D.S. Sense takes hip hop and R&B on a ‘Space Audissey’
By Steve Furay
Special to the Michigan Citizen
“Nobody has to take interest in what I’m putting out, how I feel or how I present it,” says D.S. Sense, sitting comfortably outside on a fall afternoon in Detroit. “But the fact there is an audience who appreciates it is priceless.”
If the timing were not right, D. S. Sense would not accept the crown. Detroit is not a city that requires one queen upon the throne of their hip hop community, too many women hold regal positions in their own right. That is a title she may be qualified to accept, but she knows only time can truly proves one’s greatness.
“You can promote, get people in venues, they’ll be there for whatever reason,” she says. “Drinks, food, maybe their network, but to have them there solely for your music and they appreciate what you do, it thrills me.”
From live shows to her new album “Space Audissey,” Deidre “D.S. Sense” Smith has proven to be one of the city’s most dynamic performers. Her raps are complex rhythmic testimonials of her life — mature and confident — and her singing places well in today’s neo-soul soundscape. After several years of recording and performing, she feels ready to step further into the world as a professional musician.
“As an artist, that is so gratifying, because when we sit alone in our rooms and something crosses our mind and we compose and we write and it’s for us initially,” says D.S. Sense. “And then we allow them to come into our world and they connect. They say, not only do I get what you were saying, but you said exactly what I wanted to say, the way I wanted to say it. It’s mindblowing. I’m still wrapping my mind around my impact with hip hop, music in general, and the impact that I’m having in Detroit and abroad. I sit in awe.
“The gratitude I feel, that keeps me going as an artist.”
Today’s Detroit is in need of great new music to represent it, and “Space Audissey” is one album that could comfortably fill that void. D.S.Sense took her time putting the album together, co-executive produced by herself and Planet Da Majustic, having collected the songs over the years, which represent her at this point in her life.
“Timing is everything. I feel like I’m more polished, a little more groomed for what comes with this art. Not as sensitive, a little more accepting of criticism. I let things roll off me a little better. I just think that comes with age and experience.”
She has released two studio projects prior to “Space Audissey” — the 2008 self-titled album and “Start Up Money” in 2006. She is hoping those songs also continue to be heard.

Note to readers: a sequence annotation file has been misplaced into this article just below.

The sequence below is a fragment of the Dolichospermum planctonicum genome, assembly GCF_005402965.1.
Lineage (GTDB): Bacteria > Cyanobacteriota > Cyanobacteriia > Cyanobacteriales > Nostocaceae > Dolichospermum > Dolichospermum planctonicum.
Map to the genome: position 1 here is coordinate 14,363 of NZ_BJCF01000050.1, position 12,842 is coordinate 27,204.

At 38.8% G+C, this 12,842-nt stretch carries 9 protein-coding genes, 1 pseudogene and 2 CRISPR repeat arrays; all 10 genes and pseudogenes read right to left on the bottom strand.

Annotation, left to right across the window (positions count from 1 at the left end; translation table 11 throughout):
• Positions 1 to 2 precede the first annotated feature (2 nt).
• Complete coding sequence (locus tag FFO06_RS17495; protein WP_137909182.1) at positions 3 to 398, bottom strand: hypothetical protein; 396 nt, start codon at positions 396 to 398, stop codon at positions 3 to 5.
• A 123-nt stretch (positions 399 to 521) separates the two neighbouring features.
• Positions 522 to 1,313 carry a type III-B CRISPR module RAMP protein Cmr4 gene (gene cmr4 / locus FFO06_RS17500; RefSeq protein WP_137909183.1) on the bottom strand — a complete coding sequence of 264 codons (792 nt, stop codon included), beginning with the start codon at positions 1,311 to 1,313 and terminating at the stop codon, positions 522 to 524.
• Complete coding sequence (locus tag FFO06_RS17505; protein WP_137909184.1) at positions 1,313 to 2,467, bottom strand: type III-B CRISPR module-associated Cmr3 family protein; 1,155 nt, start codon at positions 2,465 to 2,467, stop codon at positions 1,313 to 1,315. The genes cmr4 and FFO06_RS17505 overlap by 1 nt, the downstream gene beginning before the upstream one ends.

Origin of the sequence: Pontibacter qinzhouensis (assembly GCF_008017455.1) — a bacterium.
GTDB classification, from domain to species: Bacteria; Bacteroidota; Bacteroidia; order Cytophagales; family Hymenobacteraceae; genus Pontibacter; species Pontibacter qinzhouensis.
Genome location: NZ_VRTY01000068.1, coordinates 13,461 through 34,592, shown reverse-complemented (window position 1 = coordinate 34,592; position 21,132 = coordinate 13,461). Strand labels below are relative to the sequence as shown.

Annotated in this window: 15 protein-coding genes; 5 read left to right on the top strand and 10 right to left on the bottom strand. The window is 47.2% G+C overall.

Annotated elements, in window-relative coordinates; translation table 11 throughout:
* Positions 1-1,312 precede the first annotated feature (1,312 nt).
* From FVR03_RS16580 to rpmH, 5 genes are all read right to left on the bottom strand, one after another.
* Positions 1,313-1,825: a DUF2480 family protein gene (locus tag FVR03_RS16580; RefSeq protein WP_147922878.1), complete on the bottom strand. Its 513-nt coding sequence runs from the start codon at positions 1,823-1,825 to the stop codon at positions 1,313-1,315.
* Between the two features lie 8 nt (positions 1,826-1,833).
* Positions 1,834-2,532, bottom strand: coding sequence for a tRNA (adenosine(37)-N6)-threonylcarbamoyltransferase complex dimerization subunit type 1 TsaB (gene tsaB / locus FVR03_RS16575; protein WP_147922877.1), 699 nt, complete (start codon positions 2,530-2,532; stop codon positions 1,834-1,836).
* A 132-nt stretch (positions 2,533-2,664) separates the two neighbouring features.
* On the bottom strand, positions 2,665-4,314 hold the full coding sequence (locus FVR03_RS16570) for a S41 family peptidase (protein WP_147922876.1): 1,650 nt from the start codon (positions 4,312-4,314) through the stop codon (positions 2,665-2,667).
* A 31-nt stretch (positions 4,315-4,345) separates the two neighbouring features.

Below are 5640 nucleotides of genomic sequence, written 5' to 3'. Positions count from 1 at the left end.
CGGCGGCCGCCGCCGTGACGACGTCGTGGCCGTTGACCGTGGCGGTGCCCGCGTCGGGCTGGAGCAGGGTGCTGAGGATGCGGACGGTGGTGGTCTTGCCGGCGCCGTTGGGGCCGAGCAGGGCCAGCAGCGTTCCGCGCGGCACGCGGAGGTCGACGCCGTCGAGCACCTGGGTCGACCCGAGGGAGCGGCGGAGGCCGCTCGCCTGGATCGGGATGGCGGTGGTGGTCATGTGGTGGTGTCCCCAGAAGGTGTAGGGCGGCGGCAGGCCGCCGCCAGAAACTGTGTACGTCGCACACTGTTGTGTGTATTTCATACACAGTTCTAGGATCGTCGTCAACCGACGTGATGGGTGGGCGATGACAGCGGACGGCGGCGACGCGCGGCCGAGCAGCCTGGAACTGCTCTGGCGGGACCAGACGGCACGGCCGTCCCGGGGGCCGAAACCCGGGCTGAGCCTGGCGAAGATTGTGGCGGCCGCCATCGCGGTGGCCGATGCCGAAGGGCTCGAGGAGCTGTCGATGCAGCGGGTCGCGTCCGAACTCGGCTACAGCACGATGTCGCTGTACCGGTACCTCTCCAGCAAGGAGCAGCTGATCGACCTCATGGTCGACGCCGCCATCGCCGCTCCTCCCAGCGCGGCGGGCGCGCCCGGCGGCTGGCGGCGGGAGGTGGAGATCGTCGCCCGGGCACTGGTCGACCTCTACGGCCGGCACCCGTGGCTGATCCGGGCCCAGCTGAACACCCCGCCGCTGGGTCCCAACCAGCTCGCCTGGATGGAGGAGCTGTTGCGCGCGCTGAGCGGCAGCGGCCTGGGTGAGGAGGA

“People don’t know about those songs,” she says. “I’m usually doing new material on stage, I’m never really reciting the same songs over. It’s just time — I think I’m little more seasoned and a little more aware of what the audience wants to hear.”
D.S.Sense stays aware of herself and the trappings of the music industry, knowing that chasing a dream of money and fame can lead a person down the wrong path. Patience and growth over the years have allowed her to slowly introduce herself to audiences in the city and abroad.
“This art that I give is so personal. I won’t give you all of me in one song or I won’t give you all of me in one meeting. But whatever it is you haven’t understood about me, you’ll find it in songs, in four bar increments, little increments.
“You’ll find sensitivity if you thought I was a little harder, you’ll find strength there if you thought I was a little softer, you’ll find a little sensuality there if you thought ‘no, she doesn’t touch on that.’ When you hear a song, I’m gifting to you a part of my personality that you might not have known,” she said.
She began singing at three years old, and a few years later her cousin introduced her to hip hop with a J.J. Fad 45 record. The electrifying beats and energy of the women on the microphone gave her a new direction.
“And he put it on my little Sesame Street player, and he spun it. I said ‘oh, I’m going to be a part of this.’ It was new to my ears, new to my house, it was a new energy, and I felt like I could really relate to it. I didn’t know what it was, I just knew that ‘oh ok, yeah I love jazz and I love soul, but this is my voice. I’m going to find my voice in this hip hop.’”
Throughout her evolution as a person and an artist, D.S. Sense has remained loving, humble, grateful, sincere and honest. She has much to offer listeners worldwide, and she is sure to be patient in reaching them. Whether through rap or R&B, her voice in hip hop is delivered direct from her soul.
“I started as a vocalist,” says D.S. Sense. “On every album, I’ll do a little neo-soul, R&B, then I’ll just take it raw hip hop, real gritty.” She says people fear that might mess up the flow of an album, but it’s all about placement, and timing.
“It’s all because I want to give you all of me,” she says.